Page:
ESPN anchor Sara Walsh, a host of the Disney network's flagship SportsCenter program, was laid off this week just after returning from maternity leave. Walsh was dismissed a week after ESPN let go about 100 on-air commentators, writers and producers as Disney's most-profitable unit turns its focus to mobile distribution amid accelerating declines in subscribers to its cable TV network.
Walsh's exit adds to a pool of roughly 10% of the 1,000 ESPN employees whose roles are among the highest profile at the network. The dismissals are partly a response to declining revenue and partly a recognition that ESPN needs to change its programming formats.
Upon returning to work on Thursday, Walsh was informed she's been let go.
ESPN President John Skipper sent a message to network's employees last week, explaining that the layoffs were aimed at giving the company greater flexibility to create content for mobile platforms.
"Dynamic change demands an increased focus on versatility and value, and as a result, we have been engaged in the challenging process of determining the talent necessary to meet those demands," Skipper said in the email. "We will implement changes in our talent lineup this week. A limited number of other positions will also be affected, and a handful of new jobs will be posted to fill various needs."
In addition to Walsh. ESPN dismissed longtime on-air personalities Jayson Stark and Jim Bowden, two high-profile baseball analysts; baseball writer Jim Caple; NFL reporter Ed Werder; NFL analyst and former player Trent Dilfer; Tennessee Titans writer Paul Kuharsky; college basketball reporters Dana O'Neil and Andy Katz; NBA draft analyst Chad Ford and reporter Marc Stein; and hockey writers Pierre LeBrun, Scott Burnside and Joe McDonald. Both Deadspin and Awful Announcing compiled running lists of all the cuts.
The change in personnel at ESPN comes as subscriptions to cable TV services declined at a faster rate in 2016 than at anytime in history. U.S. pay-TV providers lost as many as 1.9 million subscribers last year, according to industry research group SNL Kagan. That estimate was slightly higher than a similar study by MoffettNathanson, which put the subscriber loss at 1.7 million.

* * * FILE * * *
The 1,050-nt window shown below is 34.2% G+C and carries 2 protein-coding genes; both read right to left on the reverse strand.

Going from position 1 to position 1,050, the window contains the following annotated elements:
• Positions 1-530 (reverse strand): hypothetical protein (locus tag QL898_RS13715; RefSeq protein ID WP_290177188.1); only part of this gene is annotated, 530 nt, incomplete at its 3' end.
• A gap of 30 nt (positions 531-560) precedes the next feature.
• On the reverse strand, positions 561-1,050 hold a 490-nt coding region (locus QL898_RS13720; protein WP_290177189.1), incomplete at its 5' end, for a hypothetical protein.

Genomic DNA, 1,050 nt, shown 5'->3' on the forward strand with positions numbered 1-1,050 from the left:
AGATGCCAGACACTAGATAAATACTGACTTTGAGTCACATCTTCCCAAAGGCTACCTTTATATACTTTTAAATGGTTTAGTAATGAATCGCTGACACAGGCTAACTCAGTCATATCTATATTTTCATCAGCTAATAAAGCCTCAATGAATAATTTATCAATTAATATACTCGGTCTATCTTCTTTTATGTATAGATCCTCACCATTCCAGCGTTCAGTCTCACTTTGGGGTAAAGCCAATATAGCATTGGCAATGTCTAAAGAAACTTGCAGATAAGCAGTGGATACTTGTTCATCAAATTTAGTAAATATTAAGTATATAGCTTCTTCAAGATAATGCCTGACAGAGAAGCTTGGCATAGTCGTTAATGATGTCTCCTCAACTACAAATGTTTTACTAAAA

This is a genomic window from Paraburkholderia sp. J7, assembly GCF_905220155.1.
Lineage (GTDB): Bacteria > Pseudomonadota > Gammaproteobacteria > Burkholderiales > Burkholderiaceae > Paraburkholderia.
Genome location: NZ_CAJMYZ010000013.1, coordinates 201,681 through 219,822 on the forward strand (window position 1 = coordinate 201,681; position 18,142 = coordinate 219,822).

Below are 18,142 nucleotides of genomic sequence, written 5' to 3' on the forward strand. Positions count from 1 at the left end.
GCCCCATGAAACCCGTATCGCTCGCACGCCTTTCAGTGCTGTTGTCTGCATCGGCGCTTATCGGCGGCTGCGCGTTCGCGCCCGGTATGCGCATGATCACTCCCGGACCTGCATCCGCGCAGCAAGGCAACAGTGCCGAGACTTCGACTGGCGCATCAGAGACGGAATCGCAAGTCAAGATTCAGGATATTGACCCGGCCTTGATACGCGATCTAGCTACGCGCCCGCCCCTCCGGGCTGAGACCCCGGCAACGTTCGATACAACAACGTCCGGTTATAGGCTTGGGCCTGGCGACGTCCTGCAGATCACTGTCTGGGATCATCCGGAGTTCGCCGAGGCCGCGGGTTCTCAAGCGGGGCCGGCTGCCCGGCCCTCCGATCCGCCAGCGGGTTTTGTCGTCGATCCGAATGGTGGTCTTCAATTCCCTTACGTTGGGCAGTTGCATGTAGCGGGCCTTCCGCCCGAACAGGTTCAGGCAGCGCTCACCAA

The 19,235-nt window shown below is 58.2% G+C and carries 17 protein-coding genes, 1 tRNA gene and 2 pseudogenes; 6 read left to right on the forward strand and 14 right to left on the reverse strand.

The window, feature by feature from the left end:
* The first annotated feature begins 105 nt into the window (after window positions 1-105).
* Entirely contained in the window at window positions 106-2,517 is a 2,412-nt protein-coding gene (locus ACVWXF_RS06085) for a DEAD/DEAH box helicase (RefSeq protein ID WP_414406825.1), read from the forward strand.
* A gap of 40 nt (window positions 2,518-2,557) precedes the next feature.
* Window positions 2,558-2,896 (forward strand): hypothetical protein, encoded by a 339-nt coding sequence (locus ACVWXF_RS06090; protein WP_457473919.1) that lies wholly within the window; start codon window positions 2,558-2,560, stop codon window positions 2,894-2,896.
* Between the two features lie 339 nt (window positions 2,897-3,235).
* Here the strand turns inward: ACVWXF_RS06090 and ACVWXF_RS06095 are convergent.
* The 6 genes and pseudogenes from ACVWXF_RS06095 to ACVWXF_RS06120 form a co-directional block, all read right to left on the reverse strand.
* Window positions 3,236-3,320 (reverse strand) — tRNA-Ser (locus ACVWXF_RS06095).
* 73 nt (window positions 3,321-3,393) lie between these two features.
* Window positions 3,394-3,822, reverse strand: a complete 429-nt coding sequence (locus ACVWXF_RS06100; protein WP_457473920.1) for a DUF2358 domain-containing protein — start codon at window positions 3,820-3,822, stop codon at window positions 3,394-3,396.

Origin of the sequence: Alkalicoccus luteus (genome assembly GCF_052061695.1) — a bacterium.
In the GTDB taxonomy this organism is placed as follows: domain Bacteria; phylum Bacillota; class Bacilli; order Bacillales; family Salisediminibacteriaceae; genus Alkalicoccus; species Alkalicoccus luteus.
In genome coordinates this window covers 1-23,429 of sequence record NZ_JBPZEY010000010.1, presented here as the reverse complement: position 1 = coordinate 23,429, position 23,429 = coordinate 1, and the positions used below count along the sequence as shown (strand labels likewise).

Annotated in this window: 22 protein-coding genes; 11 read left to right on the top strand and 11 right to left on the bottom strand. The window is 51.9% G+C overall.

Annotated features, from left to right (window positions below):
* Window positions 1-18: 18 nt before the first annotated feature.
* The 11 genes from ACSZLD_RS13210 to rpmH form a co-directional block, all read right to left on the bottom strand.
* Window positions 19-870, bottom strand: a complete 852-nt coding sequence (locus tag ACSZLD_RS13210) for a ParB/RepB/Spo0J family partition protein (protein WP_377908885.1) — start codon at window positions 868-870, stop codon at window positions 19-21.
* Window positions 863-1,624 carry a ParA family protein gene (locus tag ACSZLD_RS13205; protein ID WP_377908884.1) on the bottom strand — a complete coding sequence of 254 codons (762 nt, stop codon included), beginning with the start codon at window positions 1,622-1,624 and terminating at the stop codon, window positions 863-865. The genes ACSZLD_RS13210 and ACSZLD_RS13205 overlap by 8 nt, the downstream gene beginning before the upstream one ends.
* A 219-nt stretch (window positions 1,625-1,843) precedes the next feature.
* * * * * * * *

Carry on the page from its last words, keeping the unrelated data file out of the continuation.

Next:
Either way, the effect on ESPN has been formidable.
ESPN charges pay TV providers an average of $7.86 per subscriber per month to carry the network, according to SNL Kagan. To appreciate the outsized presence that ESPN has on the traditional cable TV bundle, the second-most expensive network, Time Warner's (TWX) TNT, comes in at a comparatively small $2.02.
As more households become cord-cutters and fewer new households subscribe to cable TV, the impact on ESPN is significant. By some estimates, ESPN is losing as much as $60 million per month in revenue. Meanwhile, the network is on the hook for as much as $7 billion in rights fees to televise games this year of the National Football League, the National Basketball Association, Major League Baseball and many of the country's largest college athletic conferences.
Audiences have been gradually changing their viewing patterns in recent years but in 2016, the trends appeared to accelerate.
Audiences are spending more time with on-demand subscription services such as Netflix (NFLX) - Get Report and Hulu as well as social media platforms such as Facebook (FB) - Get Report and Alphabet's (GOOGL) - Get Report YouTube. At the end of 2016, ESPN counted 88.4 million subscribers; in comparison, the network in 2010 drew fees from more than 100 million subscribers.
While ESPN has had larger rounds of layoffs before, last week's was expected to be the largest among on-air personalities in the company's history. The Bristol, Conn., network was founded in 1979 as the country's first 24-hour sports network.
ESPN reporter Ed Werder revealed in a tweet that he had been laid off:
Tennessee Titans writer Paul Kuharsky also tweeted he will depart in July.
Hockey writers Pierre LeBrun, Scott Burnside and Joe McDonald indicated they were let go.
College basketball reporter Dana O'Neil, meanwhile, said her contract had not been renewed.
And soccer writer Mike L. Goodman added a coda to his note that April 26 would "suck for a lot of people at ESPN."
ESPNU anchor Brendan Fitzgerald and Big Ten reporters Austin Ward and Jesse Temple also are among the layoffs.
Profit at Disney in the quarter ended Dec. 31 missed analyst expectations in part because of higher programming costs at ESPN. Shares of the Burbank, Calif., parent have underperformed the broad market over the past year, gaining 10% compared with 14% for the benchmark S&P 500 index.
Disney shares were little changed on Wednesday morning, up 0.45% to $115.70. Disney is scheduled on May 9 to report its second-quarter earnings for the period ended March 31.
ESPN declined to comment on the layoffs.